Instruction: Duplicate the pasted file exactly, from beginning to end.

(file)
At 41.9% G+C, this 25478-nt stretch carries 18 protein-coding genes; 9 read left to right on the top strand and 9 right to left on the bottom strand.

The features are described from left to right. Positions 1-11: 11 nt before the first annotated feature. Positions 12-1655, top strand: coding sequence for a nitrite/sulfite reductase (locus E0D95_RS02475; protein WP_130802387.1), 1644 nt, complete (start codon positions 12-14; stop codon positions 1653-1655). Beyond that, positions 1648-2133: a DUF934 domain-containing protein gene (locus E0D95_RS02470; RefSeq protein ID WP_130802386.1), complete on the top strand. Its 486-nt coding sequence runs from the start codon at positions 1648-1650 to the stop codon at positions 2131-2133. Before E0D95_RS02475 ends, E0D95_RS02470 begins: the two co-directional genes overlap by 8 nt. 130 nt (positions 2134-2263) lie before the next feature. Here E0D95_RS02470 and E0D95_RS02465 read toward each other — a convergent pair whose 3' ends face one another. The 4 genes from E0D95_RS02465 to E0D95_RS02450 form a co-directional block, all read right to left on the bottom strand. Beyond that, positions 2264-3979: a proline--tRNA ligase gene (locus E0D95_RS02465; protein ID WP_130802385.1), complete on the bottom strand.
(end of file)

At 41.9% G+C, this 25478-nt stretch carries 18 protein-coding genes; 9 read left to right on the top strand and 9 right to left on the bottom strand.

The features are described from left to right. Positions 1-11: 11 nt before the first annotated feature. Positions 12-1655, top strand: coding sequence for a nitrite/sulfite reductase (locus E0D95_RS02475; protein WP_130802387.1), 1644 nt, complete (start codon positions 12-14; stop codon positions 1653-1655). Beyond that, positions 1648-2133: a DUF934 domain-containing protein gene (locus E0D95_RS02470; RefSeq protein ID WP_130802386.1), complete on the top strand. Its 486-nt coding sequence runs from the start codon at positions 1648-1650 to the stop codon at positions 2131-2133. Before E0D95_RS02475 ends, E0D95_RS02470 begins: the two co-directional genes overlap by 8 nt. 130 nt (positions 2134-2263) lie before the next feature. Here E0D95_RS02470 and E0D95_RS02465 read toward each other — a convergent pair whose 3' ends face one another. The 4 genes from E0D95_RS02465 to E0D95_RS02450 form a co-directional block, all read right to left on the bottom strand. Beyond that, positions 2264-3979: a proline--tRNA ligase gene (locus E0D95_RS02465; protein ID WP_130802385.1), complete on the bottom strand.